An anonymous reader writes "Free software programmer Lennart Poettering has been part of his fair share of controversy in the open source community, and his latest essay may raise the most eyebrows yet. Poettering takes on the idea that the community is one big happy family and has some harsh words for the loudest and most obnoxious members. He says in part: "I don't usually talk about this too much, and hence I figure that people are really not aware of this, but yes, the Open Source community is full of a#@&oles, and I probably more than most others am one of their most favourite targets. I get hate mail for hacking on Open Source. People have started multiple 'petitions' on petition web sites, asking me to stop working (google for it). Recently, people started collecting Bitcoins to hire a hitman for me (this really happened!). Just the other day, some idiot posted a 'song' on youtube, a creepy work, filled with expletives about me and suggestions of violence. People post websites about boycotting my projects, containing pretty personal attacks. On IRC, people /msg me sometimes, with nasty messages, and references to artwork in 4chan style. And there's more. A lot more."

Apple Yet To Push Patch For "Shellshock" Bug 208

Posted by timothy
from the everyone-has-their-reasons dept.
An anonymous reader writes "Open source operating systems vulnerable to the Shellshock bug have already pushed two patches to fix the vulnerability, but Apple has yet to issue one for Mac OS X. Ars Technica speculates that licensing issues may be giving Apple pause: "[T]he current [bash] version is released under the GNU Public License version 3 (GPLv3). Apple has avoided bundling GPLv3-licensed software because of its stricter license terms....Apple executives may feel they have to have their own developers make modifications to the bash code."" It's also worth noting that there are still flaws with the patches issued so far. Meanwhile, Fedora Magazine has published an easy-to-follow description of how Shellshock actually works. The Free Software Foundation has also issued a statement about Shellshock.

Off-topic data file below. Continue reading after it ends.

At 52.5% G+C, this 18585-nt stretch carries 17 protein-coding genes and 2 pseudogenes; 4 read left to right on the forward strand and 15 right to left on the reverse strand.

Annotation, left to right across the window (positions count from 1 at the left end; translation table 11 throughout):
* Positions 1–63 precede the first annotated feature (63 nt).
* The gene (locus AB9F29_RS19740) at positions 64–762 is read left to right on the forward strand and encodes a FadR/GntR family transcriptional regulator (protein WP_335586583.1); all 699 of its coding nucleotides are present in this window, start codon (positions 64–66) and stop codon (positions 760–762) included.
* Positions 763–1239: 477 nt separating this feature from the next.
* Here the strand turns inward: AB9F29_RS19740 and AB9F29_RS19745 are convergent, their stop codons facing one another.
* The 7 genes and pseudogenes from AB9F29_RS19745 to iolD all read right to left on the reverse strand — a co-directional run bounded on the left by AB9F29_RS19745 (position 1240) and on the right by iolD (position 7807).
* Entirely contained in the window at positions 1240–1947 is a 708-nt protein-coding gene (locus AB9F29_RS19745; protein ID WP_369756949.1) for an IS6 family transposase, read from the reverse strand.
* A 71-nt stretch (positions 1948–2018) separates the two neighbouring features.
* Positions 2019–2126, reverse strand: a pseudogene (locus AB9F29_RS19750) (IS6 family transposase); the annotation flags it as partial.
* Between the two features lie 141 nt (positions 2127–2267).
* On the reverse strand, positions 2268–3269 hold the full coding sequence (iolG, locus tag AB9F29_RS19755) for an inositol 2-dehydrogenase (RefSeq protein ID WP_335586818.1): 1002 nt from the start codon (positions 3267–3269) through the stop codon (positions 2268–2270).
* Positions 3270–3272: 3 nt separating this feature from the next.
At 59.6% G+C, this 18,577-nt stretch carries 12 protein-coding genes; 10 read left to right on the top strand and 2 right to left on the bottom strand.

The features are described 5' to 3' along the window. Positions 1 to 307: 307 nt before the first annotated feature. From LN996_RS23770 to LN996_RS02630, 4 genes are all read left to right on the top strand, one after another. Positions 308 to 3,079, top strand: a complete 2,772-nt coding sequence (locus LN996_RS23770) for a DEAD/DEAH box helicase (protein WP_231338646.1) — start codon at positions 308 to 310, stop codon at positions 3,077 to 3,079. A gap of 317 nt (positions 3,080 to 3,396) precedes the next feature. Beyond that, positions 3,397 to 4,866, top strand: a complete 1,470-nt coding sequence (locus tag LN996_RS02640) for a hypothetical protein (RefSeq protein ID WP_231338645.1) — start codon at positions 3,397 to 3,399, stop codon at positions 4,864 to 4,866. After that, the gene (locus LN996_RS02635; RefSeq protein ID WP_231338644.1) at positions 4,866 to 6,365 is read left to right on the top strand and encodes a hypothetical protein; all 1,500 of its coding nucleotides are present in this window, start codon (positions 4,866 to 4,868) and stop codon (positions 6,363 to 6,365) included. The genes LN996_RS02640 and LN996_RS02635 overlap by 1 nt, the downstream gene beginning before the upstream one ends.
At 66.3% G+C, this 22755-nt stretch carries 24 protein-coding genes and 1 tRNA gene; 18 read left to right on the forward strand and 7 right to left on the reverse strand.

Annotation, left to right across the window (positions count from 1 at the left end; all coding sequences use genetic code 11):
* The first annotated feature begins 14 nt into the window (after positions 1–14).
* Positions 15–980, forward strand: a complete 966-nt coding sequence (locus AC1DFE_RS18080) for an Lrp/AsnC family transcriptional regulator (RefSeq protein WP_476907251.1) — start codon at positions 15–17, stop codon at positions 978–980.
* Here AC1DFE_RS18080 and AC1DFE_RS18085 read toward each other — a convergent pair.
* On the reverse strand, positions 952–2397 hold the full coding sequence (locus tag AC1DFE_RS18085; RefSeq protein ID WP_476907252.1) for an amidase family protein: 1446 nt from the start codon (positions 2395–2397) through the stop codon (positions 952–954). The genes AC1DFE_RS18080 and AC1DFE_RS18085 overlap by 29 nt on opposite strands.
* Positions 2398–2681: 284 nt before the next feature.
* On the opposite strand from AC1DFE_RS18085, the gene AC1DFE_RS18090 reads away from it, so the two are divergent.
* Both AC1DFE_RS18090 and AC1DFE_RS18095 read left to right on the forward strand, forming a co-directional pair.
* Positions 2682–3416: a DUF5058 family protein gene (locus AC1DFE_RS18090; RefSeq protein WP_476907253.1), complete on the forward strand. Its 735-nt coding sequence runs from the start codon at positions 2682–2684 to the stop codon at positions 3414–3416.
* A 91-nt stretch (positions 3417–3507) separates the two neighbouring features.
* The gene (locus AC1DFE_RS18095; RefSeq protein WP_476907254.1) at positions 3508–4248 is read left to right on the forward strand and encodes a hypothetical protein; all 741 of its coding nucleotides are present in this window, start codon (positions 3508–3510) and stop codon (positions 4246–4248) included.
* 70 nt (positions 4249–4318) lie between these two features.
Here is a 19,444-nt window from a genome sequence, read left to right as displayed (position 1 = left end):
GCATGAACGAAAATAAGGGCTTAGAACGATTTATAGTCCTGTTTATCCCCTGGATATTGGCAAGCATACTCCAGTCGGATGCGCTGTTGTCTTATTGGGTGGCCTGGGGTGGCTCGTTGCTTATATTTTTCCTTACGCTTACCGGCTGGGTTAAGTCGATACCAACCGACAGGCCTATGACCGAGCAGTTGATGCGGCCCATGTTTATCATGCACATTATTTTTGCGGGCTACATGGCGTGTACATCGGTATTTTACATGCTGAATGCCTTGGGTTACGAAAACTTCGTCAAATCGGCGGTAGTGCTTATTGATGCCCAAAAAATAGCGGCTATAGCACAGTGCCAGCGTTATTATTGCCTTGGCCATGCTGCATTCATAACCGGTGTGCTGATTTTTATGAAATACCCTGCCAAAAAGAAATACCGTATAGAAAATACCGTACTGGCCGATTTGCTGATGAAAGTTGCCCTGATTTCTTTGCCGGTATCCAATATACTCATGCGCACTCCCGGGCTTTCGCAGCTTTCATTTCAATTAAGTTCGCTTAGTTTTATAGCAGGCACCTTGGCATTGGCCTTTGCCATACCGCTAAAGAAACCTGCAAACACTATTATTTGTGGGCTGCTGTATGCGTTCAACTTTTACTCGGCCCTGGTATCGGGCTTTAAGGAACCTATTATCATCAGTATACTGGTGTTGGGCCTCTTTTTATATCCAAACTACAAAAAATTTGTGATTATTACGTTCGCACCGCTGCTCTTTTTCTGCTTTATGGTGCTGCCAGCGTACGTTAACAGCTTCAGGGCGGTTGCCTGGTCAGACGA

OpenMandriva Lx 2014.1 Released 30

Posted by timothy
from the tradition-of-heritage dept.
jrepin writes OpenMandriva is proud to announce the release of OpenMandriva Lx 2014.1 distribution of the GNU/Linux operating system. Most of developers efforts were focused on reducing system boot up time and memory usage. This version brings Linux kernel 3.15.10 (with special patches for desktop system performance, responsiveness, and realtime capabilities), KDE Software Compilation 4.13.3, Xorg 1.15.1, Mesa 10.2.6, LibreOffice 4.3.1, Firefox 32, GNU bash with latest security fixes, and many other updated software packages.
GNU is Not Unix

Stallman Does Slides -- and Brevity -- For TEDx 326